Religion and Spirituality

Edited by:
Martin Dowson, Australian College of Ministries
Stuart Devenish, Booth College

A volume in the series: International Advances in Education: Global Initiatives for Equity and Social Justice. Editor(s): Elinor L. Brown, University of Kentucky. Rhonda G. Craven, University of Western Sydney. George McLean, Catholic Universities of America.

Published 2010

Religion and spirituality make critical contributions to an inclusive vision for the welfare of minorities, the marginalized and other disadvantaged groups in societies and cultures around the globe. Religious movements and spiritual traditions work to improve social outcomes for disenfranchised groups by enriching educational, political, and social agendas, and by providing a wide variety of justice-driven programs and services. Values underpinning these services include the dignity of the human person, the sanctity of human life, the foundational role of families and communities, the transformative power of learning, and the advancement of shared personal and social rights and responsibilities. These values act as a counter-balance to other attitudes and values that may impede pro-social cohesion and development.

Drawing on diverse religious and spiritual perspectives and traditions, this new volume provides exciting and enriching examples of theory, research and practice that directly contribute to our understanding of how religion and spirituality promote and facilitate social justice and equity in diverse social and cultural contexts – with a particular focus on educational settings, contexts, processes and outcomes.

Religious communities invest heavily in schools, colleges and universities in the belief that these educational institutions enable them to inculcate into their membership the kinds of moral values and qualities that lie at the heart of their spiritual teachings. Looking beyond the sacred-secular impasse, religious organisations attempt to provide a "education for life" which draws from both the scientia of science and the sapientia of religion and spirituality. These depth-dimensions provide the pool of values which enable citizens to enact equity, mercy and justice in society in the name of God and for the sake of humanity. The chapters which comprise this volume demonstrate the possibility of a healthy integration between religion and education from a truly global, transdisciplinary and ecumenical perspective. From contexts within Asia, Africa, the USA and Australia, and from disciplines ranging from ethics to social work, from health to educational curriculum, from personal identity to community-consciousness; this volume makes a unique contribution to the theory and practice of the educational and religious inter-face. It is a contribution which holds a great deal of promise for being pro-humanitas.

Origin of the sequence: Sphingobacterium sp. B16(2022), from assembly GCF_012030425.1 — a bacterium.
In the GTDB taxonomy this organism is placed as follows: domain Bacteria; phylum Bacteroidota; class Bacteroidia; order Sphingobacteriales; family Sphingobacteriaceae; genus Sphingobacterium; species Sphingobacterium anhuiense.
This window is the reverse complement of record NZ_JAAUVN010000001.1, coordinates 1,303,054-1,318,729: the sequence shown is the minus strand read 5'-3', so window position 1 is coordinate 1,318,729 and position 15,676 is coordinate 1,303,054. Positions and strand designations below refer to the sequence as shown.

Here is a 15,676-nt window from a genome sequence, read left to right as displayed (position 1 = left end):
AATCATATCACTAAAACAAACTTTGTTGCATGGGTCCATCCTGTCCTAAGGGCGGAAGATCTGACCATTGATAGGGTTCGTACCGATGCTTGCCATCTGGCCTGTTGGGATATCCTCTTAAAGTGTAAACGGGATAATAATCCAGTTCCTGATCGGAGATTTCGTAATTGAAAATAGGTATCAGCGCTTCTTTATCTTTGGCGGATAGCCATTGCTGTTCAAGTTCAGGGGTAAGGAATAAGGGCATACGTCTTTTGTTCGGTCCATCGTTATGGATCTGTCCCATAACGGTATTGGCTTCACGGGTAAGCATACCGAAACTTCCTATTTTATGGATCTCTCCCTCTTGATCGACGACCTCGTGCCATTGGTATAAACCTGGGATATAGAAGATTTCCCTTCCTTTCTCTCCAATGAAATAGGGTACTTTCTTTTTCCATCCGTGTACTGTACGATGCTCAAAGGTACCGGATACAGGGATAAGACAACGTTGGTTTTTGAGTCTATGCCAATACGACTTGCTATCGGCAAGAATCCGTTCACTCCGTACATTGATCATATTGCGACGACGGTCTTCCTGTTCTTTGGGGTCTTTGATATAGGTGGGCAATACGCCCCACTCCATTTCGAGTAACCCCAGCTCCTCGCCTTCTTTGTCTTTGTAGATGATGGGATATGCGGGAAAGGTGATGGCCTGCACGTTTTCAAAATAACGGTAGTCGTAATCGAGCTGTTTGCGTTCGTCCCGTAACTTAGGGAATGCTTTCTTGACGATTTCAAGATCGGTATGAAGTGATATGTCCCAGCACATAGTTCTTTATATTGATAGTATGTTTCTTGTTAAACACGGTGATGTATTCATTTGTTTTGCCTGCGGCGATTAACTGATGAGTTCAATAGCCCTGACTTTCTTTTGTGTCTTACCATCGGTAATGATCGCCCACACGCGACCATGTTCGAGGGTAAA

Foreword: Religion, Spirituality, Education and Social Justice: An Historical Perspective, Stuart Devenish and Martin Dowson. Series Introduction. PART I: WORLD RELIGIONS. Justice in Islamic Spirituality: Implications for Individual Flourishing and Social Harmony, Bagher Ghobary Bonab. The Impact of Traditional Chinese Religions on the Social Justice Orientations of Chinese Christians, Denise Austin. The Contribution of Buddhism to Global and Regional Initiatives in Education, Trish Sherwood. Social Justice and Critical Thinking: The Contribution of Christian Perspectives on Education, Tony George. PART II: MEANING, MOTIVATION AND MATURITY. Religion, Meaning, and Motivation, Martin L. Maehr. Ethical Decision Making: The Contribution of Religious and Spiritual Values, Maureen Miner and Martin Dowson. Counseling and Social Justice: The Role of Spirituality, Emotional Intelligence and Mature Racial Identity, Sachin Jain, Martin Dowson, and Alicia M. Lacouture. PART III: TEACHING POLICY AND PRACTICE. Multieligiosity in Singapore: Implications for Educational Policy and Practice, Ee Moi Kho, Min Fui Chee, and Giok Ling Ooi. Spirituality and Students’ Experiences in International Service Learning Courses, Valerie C. McKay & Natasha Gaffoglio. Religious Values in the History Classroom: Promoting Civic Competence, Tolerance, and Social Justice, Michael Lovorn and Shawn Proffitt. The Benefits of an Integrated Sacred-Secular Approach Youth Worker Training, Phil Daughtry. PART IV: COMMUNITY SERVICE AND DEVELOPMENT. The Critical Role of Black Religious Institutions in the Education of African Americans, Elinor L. Brown & Nadia C. Gadson. African Spirituality and Its Implications for Heath, Education, and Community Well-Being, Steve Edwards and Jabulani Thwala. Community Service Orientations of Indigenous Peoples: The Role of Spiritual Values, Bill Lawton. About the Authors.

"As with all contemporary work on spirituality and religion, definitions are slippery and the editors have done well to leave the definitional aspect alone. Instead, the collection of essays offers an intuitive impression of the breadth of spiritual and religious experience that affect the pursuit of positive social outcomes. Similarly, there is a very broad definition of 'education' and essays cover formal institutional settings, creation of learning environments for personal spiritual development, and consideration of the place of education and social justice within spiritual experience and religious traditions. Overall, the collection achieves the editor's objective to “demonstrate the possibility of a healthy integration from a truly global, transdisciplinary and ecumenical perspective in education and religion” (xi)." Michelle Wade St. Mark's Theologican Centre Canberra in Crucible (Read full review)